Yet what we see in both of these readings is that, with God, the game is far from over, even when that ball has gone flying over the fence.
In the gospel, Jesus commands that the stone be rolled away from the cave where Lazarus is buried, and then he calls in a loud voice for Lazarus to come out. And Lazarus does! The man who had crossed the boundary of death four whole days earlier comes walking out of the cave, still wrapped in his grave clothes, fully alive.
And in our first reading, we see in Ezekiel’s vision that even the valley of bones comes to life. Bones come together, then sinews, then flesh, and then skin – a whole multitude of people, the house of Israel, now stands before Ezekiel in the valley. From those dry bones, God raises them up and says to them, “I am going to open your graves, and bring you up from your graves, O my people; and I will bring you back to the land of Israel… I will put my spirit within you, and you shall live.” Even in the valley of death, there is hope with God.
As humans, it can often be hard for us to hold onto that hope. It’s a slippery thing, because we do not see the world as God sees it. Our perspective of life tends to stop at that fence, whatever that fence may be – whether it is death itself, as in our readings, or it’s some other barrier that we have built for ourselves and have come to believe that we cannot cross. Right now, for many of us, the COVID-19 pandemic is a tall fence that we cannot see beyond – there are so many unknowns both socially and economically that whatever the future may hold beyond this pandemic is hard for us to imagine. The intense political partisanship that divides our nation is a tall fence that we cannot see beyond; it’s hard to imagine people coming together to solve the problems we face when we have become so deeply polarized. And each one of us in our own lives faces a variety of challenges and barriers, tall fences that we cannot imagine crossing, that limit our field of view. There’s no shortage of boundaries that keep us in check, that rein in our hope.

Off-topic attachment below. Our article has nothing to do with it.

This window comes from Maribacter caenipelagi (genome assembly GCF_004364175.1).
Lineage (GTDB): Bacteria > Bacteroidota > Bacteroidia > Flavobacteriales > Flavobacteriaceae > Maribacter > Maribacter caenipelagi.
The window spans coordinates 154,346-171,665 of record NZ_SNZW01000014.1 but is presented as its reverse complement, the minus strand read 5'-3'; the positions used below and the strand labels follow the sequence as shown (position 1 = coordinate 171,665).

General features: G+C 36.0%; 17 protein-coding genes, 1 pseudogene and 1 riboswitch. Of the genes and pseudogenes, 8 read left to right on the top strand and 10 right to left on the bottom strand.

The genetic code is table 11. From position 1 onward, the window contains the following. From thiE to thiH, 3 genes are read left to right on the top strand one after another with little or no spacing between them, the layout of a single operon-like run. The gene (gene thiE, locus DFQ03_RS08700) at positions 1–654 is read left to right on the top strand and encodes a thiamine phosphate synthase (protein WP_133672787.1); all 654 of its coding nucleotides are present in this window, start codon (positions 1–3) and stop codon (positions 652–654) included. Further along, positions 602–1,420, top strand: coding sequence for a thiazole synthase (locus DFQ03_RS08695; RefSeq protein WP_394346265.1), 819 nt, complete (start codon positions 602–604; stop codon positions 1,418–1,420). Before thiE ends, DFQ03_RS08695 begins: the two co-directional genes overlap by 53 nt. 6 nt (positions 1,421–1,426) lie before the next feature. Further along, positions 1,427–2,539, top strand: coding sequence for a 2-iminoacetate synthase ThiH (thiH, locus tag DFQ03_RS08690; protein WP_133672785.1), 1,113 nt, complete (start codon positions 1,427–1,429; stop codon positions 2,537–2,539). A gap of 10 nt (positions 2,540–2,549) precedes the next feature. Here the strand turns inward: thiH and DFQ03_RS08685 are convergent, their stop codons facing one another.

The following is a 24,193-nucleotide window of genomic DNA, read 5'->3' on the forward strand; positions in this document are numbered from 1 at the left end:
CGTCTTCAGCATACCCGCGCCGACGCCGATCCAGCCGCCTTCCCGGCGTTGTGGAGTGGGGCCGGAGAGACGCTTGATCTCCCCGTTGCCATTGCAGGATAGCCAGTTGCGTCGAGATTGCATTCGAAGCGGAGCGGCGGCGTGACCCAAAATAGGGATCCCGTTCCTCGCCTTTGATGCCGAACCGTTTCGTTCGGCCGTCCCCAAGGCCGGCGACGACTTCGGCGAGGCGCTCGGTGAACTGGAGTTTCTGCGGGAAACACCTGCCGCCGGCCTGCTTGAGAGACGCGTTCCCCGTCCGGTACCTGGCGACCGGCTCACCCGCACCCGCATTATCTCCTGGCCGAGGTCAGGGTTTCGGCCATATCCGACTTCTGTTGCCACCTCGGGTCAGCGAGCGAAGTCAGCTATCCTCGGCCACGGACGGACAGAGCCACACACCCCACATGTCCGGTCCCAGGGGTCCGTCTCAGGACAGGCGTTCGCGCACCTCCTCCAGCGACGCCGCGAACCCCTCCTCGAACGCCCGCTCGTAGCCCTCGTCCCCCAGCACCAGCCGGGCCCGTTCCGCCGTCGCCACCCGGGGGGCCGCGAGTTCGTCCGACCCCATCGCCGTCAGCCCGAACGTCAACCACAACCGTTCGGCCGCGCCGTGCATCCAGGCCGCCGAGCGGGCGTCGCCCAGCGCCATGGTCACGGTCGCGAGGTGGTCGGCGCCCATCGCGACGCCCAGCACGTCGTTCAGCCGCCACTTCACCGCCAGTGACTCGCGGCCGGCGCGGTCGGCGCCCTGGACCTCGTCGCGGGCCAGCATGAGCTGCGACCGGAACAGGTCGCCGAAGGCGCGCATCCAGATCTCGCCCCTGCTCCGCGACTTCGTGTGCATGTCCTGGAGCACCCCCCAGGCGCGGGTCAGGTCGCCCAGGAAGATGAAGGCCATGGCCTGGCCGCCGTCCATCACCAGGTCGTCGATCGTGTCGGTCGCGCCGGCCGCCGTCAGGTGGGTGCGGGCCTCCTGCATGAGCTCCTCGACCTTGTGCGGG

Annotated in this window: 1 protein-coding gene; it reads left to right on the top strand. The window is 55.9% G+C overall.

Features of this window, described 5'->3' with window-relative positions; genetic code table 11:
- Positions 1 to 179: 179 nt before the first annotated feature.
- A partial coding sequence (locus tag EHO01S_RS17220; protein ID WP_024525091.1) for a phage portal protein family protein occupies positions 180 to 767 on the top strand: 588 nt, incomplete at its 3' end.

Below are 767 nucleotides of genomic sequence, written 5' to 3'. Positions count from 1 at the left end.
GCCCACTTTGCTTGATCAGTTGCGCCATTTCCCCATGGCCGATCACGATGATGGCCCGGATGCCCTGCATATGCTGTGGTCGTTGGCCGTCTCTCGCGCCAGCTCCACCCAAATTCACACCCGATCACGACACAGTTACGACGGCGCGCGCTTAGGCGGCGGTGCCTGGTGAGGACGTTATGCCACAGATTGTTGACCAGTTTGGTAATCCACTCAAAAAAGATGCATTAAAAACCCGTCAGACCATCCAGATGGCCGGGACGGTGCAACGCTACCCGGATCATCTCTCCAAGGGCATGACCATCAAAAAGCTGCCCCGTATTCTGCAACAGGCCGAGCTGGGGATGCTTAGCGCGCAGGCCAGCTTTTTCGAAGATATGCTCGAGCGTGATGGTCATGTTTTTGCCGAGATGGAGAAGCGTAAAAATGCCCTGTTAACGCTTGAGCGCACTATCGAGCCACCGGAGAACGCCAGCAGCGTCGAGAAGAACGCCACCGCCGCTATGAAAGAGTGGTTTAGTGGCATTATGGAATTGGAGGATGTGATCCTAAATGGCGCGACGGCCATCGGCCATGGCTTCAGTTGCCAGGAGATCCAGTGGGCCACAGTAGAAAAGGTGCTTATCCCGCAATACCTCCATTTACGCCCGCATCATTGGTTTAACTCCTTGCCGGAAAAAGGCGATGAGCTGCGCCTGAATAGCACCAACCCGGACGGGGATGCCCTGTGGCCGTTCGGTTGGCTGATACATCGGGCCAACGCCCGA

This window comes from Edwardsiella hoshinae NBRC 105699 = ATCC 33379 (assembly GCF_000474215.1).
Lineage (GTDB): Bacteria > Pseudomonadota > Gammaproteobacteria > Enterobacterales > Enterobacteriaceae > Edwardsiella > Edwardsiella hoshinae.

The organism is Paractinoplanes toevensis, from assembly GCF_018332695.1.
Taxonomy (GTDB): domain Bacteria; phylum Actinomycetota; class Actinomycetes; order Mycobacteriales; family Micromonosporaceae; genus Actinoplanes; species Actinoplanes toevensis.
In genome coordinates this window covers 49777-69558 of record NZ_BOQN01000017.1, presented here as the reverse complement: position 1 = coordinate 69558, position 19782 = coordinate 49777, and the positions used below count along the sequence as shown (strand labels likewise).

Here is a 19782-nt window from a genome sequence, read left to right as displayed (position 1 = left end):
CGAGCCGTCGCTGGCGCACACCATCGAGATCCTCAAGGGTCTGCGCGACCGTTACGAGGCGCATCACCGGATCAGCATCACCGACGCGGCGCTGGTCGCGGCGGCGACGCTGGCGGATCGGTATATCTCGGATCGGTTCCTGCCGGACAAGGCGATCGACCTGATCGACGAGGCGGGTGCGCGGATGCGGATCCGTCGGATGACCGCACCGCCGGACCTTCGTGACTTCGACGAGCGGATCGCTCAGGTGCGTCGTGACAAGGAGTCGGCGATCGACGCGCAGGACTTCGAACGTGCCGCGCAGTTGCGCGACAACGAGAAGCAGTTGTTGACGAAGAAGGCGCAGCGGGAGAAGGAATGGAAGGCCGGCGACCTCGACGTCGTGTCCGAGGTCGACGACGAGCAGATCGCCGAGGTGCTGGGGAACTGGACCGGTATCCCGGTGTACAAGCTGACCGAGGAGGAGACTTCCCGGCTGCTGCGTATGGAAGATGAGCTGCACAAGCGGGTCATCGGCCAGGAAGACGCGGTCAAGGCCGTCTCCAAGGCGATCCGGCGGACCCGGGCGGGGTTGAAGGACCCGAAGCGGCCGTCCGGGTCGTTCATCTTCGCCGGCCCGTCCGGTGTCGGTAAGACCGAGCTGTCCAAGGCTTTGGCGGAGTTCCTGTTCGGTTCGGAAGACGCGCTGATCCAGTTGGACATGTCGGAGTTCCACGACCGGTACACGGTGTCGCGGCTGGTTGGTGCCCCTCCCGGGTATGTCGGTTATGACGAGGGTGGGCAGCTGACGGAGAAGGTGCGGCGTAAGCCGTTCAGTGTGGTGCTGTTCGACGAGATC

Yet what we read today in these stories holds true for us as well. God finds a way even where humans believe that there can be no way. The end is never the end with God. With God, even death is not the end of the story. There is no outfield fence tall enough, no Beast scary enough, to keep God out. God’s love is stronger than death, and God knows that life will have the last word.
This is the truly good news that we hear today. Like that valley of dry bones, we have a future and a hope.
And even as God’s eyes are on the future, we also know that God is with us in the meanwhile, caring for us even as we wait on this side of the fence. It’s striking in the gospel reading that when Jesus is called to Bethany, he already knows exactly what is about to happen. He already knows that he can – and will – raise Lazarus from the dead. But Mary and Martha don’t know that yet, and Jesus is moved to tears when he sees them and all the others weeping with them. Even though Jesus knows how things are about to go down, he still enters into their sadness and weeps with them.
And likewise now, the future is in God’s hands. Jesus already knows that he can – and will – raise each and every one of us to new life; he knows that this pandemic is not the end, that even death itself is not the end. And he still treats us with compassion, knowing that we can’t yet see that future; he still sits with us in love in the midst of our doubt, our fear, and our grief. Christ is with us, comforting us, and continually reassuring us that there is a life and a future waiting for us, even beyond the outfield fence.